MICHEL MARTIN, HOST:
I'm Michel Martin and this is TELL ME MORE from NPR News. Coming up, it's been nearly three weeks since Superstorm Sandy hit the East Coast. Residents in Rockaway, Queens say their neighborhood still looks like a war zone. In our Faith Matters conversation, one faith leader talks about his role in the recovery effort. That's coming up later.
But first, it's time for our weekly visit to the Barbershop, where the guys talk about what's in the news and what's on their minds. Sitting in the chairs for a shape-up this week are writer and culture critic Jimi Izrael, civil rights attorney Arsalan Iftikhar; for the Log Cabin Republicans, executive director R. Clarke Cooper.
JIMI IZRAEL: Coop!
MARTIN: He's also an Army Reserve captain. They're all here in D.C. and very excited, one person in particular. And in St. Petersburg, Florida, Eric Deggans is TV and media critic of the Tampa Bay Times.
Take it away, Jimi. You already did, actually.
IZRAEL: Deggy, Deggy. Thank you, Michel. Hey, fellows, welcome to the shop. How we doing?
ARSALAN IFTIKHAR: Hey, hey, hey.
R. CLARKE COOPER: All right.
ERIC DEGGANS: What's up? What's up?
IZRAEL: Deggy, it's good to have you back in.
DEGGANS: Thanks, man. I was about to get a little offended that I didn't get a shout out and then you shouted me out.
IZRAEL: See? And...
IFTIKHAR: Welcome back, home boy.
IZRAEL: Merry Christmas, brother. All right. So let's get things started. Mitt Romney - you know, he may have congratulated President Obama in his concession speech, but he's still talking that ish, you know. During a recent phone call with top Republican donors, Romney told them President Obama won the election because of, quote, "gifts," unquote, he gave to key voting groups. I guess mine is still in the mail, Michel.
MARTIN: It must be. Well, the gifts - and he did use that word - that he talked about included immigration initiatives, health care for young people, Hispanics and African-Americans, and contraceptive coverage for women, but those comments are not sitting well with all Republicans and I think this is important to mention. At the Republican Governors' Association conference this week, Bobby Jindal, the governor of Louisiana, had this to say about those remarks by Mitt Romney.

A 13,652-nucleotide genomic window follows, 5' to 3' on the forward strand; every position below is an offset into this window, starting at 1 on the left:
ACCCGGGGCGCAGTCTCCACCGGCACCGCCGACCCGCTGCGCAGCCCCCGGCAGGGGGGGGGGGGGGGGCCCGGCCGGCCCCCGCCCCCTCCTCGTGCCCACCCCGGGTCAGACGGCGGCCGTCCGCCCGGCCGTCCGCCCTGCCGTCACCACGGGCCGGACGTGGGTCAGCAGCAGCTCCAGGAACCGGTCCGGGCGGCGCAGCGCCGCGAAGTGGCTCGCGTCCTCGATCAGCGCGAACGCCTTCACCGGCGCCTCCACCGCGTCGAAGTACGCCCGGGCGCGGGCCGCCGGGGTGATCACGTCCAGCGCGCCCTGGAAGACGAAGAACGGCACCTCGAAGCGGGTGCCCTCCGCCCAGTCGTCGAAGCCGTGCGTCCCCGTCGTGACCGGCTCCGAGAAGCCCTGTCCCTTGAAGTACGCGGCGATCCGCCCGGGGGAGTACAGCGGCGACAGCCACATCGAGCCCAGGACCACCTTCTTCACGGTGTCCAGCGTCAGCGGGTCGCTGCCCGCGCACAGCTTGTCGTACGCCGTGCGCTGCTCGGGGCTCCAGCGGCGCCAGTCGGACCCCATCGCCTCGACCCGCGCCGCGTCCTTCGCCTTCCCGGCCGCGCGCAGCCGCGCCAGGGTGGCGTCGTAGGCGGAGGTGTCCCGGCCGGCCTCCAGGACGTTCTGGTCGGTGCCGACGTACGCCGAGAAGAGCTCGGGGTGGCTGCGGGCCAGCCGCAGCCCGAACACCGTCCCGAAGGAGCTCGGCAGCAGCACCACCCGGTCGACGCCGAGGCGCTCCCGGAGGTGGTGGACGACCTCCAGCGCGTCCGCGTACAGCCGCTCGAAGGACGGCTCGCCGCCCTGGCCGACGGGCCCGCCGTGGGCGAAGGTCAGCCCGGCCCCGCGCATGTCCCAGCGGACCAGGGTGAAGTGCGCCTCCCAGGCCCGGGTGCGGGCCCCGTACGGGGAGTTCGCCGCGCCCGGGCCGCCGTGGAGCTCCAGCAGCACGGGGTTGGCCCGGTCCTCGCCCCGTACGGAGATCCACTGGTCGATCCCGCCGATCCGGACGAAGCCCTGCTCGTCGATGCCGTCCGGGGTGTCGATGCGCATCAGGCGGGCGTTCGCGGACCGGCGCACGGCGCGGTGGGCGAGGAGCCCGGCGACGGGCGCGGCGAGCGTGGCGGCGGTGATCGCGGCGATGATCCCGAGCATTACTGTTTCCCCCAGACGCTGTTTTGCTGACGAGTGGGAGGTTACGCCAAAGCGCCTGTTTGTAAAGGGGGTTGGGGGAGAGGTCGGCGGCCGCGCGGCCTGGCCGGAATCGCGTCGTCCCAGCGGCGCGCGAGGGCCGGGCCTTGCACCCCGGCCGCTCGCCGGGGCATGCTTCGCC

GOVERNOR BOBBY JINDAL: I absolutely reject that notion, that description. I think that's absolutely wrong. That is not - I don't think that represents where we are as a party and where we're going as a party and I think that has got to be one of most fundamental takeaways from this election.
IZRAEL: Thanks, Michel. Clarke Cooper.
COOPER: Yeah. Well, as you heard from Governor Jindal, there's other governors who are looking at this from a similar perspective, and overall, writ large, it's safe to say amongst fellow Republicans, we're in a reorient, reconstruct, rebuild. I mean that's what Republican is now standing for, is reconstruct, rebuild and reorient and...
IZRAEL: So you're rejecting your boy. Right? I mean, you...
COOPER: No, no, no. This is not - again, this is something I said in one of our after-action reviews just yesterday. It's not a matter of who. It's a matter of what. So what we need to do is focus back on those corollaries, those central points that makes people attracted to the Republican Party.